Talk about your overused construct. Infrastructure used to be reasonably well-defined — electricity, roads, bridges, phones, airports, hospitals and water.
The problem here, of course, is that 90% of the SPDR/FTSE Macquarie Global Infrastructure Fund (GII) is represented by utility companies. Infrastructure advocates claim that you need representation of industries beyond electric plants and potable water; other industries might incorporate construction, building products, engineering, heavy equipment and energy.
Fair enough. I agree that the popular construct should incorporate companies that manufacture the industrial metals or materials for the infrastructure build-out. Moreover, I endorse the notion that industrial and heavy equipment corporations belong in the picture.
The iShares S&P Global Infrastructure Fund (IGF) has about 41% in industrials, 21% in energy and 38% in utilities. So why is this “infra-ETF” unable to perform much better than GII?
It appears that the drag of utilities exposure and even the drag of real estate have hurt performance here as well. Yet, I am starting to see a rash of excuse-making from conceptual “infra-lovers.” Notice the subtle shift in the media from infrastructure ETF to infrastructure-related sector ETFs.
For instance, one might now include the PowerShares Dynamic Building & Construction Portfolio (PKB), which narrowly addresses engineering and construction. Yet where’s the diversification and/or enhanced performance? PKB has struggled to keep up with the S&P 500.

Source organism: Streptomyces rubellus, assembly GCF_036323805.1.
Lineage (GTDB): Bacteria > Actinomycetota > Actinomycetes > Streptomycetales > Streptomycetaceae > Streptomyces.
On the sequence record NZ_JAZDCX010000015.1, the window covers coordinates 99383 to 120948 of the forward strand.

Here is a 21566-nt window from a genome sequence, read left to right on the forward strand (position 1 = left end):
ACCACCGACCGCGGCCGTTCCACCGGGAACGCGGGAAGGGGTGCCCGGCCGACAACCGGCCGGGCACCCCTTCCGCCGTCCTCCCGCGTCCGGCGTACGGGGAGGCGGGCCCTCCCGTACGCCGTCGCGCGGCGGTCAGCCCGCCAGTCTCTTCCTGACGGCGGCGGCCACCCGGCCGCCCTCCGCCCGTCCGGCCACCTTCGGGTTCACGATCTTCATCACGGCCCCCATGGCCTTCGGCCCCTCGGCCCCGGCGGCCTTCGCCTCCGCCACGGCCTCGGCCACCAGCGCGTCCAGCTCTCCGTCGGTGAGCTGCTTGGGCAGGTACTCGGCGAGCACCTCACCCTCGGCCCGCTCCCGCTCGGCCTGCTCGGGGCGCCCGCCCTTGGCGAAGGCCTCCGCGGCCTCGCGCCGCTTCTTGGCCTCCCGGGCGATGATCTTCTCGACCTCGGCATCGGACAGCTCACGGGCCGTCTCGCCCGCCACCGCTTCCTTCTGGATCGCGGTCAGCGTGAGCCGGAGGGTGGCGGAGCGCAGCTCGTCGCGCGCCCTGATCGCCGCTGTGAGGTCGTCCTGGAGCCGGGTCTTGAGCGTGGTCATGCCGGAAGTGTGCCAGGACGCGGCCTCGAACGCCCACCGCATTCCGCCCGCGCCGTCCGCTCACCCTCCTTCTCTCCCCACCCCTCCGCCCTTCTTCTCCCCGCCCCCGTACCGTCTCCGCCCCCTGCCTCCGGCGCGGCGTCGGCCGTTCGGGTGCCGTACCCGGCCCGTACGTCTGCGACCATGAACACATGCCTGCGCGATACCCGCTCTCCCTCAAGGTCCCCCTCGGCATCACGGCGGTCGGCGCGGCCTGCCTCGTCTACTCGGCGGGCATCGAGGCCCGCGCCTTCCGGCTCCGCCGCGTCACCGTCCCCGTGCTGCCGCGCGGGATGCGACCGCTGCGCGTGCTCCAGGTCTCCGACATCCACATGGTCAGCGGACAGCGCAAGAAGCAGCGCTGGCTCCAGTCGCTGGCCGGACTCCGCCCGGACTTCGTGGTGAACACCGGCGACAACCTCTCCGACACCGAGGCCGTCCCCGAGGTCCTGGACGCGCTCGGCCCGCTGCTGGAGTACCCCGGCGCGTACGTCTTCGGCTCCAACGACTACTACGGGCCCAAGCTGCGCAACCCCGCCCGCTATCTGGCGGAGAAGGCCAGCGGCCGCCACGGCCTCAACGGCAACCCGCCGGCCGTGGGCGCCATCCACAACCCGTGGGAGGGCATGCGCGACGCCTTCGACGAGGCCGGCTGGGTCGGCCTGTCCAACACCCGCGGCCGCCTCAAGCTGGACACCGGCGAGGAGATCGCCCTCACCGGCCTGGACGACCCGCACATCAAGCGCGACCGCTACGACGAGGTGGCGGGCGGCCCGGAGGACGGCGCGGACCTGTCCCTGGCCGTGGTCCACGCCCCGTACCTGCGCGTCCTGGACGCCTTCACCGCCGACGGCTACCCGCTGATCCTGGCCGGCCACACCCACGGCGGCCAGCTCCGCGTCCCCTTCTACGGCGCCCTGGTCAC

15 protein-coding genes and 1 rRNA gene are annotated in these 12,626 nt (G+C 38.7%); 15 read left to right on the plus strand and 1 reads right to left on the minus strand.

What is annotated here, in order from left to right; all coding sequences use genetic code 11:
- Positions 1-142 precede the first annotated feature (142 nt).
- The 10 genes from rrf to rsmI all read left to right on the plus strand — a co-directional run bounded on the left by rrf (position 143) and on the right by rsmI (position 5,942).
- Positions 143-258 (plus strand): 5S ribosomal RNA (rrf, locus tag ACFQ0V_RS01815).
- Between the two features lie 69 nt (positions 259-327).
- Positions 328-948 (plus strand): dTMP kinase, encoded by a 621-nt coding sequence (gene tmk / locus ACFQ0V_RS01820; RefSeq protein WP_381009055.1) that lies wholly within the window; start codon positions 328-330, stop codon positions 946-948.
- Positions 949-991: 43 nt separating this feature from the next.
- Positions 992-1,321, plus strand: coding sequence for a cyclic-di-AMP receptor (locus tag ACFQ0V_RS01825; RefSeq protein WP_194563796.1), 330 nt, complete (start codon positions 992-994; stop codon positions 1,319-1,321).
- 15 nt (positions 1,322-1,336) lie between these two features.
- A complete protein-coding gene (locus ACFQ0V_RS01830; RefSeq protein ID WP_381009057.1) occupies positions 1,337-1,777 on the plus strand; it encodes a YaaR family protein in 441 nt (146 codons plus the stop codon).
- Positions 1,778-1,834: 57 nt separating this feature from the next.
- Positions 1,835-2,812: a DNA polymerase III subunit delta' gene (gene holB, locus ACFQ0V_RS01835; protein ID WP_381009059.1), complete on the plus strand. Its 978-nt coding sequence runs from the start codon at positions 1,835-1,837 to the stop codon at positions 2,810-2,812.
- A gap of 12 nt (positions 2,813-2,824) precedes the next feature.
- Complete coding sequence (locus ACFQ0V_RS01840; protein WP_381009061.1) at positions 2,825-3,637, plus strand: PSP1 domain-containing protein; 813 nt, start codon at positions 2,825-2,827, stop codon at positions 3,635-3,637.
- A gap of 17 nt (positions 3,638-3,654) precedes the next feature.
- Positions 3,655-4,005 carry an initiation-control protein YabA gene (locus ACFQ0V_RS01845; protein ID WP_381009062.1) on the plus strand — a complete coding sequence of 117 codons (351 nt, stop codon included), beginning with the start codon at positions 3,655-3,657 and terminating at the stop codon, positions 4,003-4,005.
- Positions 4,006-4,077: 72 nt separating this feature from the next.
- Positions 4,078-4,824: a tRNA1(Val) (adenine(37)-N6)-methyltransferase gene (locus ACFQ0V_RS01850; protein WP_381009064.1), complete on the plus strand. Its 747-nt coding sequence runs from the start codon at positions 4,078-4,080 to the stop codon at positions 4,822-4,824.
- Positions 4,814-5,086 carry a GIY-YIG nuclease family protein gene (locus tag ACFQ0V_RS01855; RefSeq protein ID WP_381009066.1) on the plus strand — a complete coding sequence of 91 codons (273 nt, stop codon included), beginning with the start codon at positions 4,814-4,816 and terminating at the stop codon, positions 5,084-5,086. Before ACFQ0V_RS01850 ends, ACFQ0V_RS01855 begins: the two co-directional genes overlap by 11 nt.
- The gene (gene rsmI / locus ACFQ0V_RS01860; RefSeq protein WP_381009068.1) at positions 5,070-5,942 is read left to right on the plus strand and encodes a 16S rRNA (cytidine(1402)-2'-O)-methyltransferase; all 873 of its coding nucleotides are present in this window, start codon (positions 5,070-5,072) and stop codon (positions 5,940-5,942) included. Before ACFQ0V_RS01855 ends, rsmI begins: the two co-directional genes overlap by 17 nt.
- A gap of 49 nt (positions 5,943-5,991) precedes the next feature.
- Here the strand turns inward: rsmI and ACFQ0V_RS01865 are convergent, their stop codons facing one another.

It appears that some have abandoned true infrastructure altogether, and are now using the term to refer to materials companies, hard asset providers and even technology networking corporations. After all, isn’t increased access to the “net” part of infrastructure?
It follows that infrastructure-related sectors with strong performance numbers are the only areas being addressed by most writers. These include: (a) iShares Networking (IGN), (b) Market Vectors Steel (SLX), and (c) Global Materials (MXI).
Okay… so the all-in-one access to infrastructure has fallen out of favor. There is a noteworthy exception, however. PowerShares Emerging Markets Infrastructure (PXR) has been “en fuego” since its inception in October 2008.
How can we tell? It’s the only “Infrastructure ETF” that is beating an appropriate broad-market benchmark over 1 year. Specifically, PowerShares Emerging Markets Infrastructure (PXR) is outpacing Vanguard Emerging Markets (VWO).
Full Disclosure: Gary Gordon, MS, CFP is the president of Pacific Park Financial, Inc., a Registered Investment Adviser with the SEC. The company may hold positions in the ETFs, mutual funds and/or index funds mentioned above.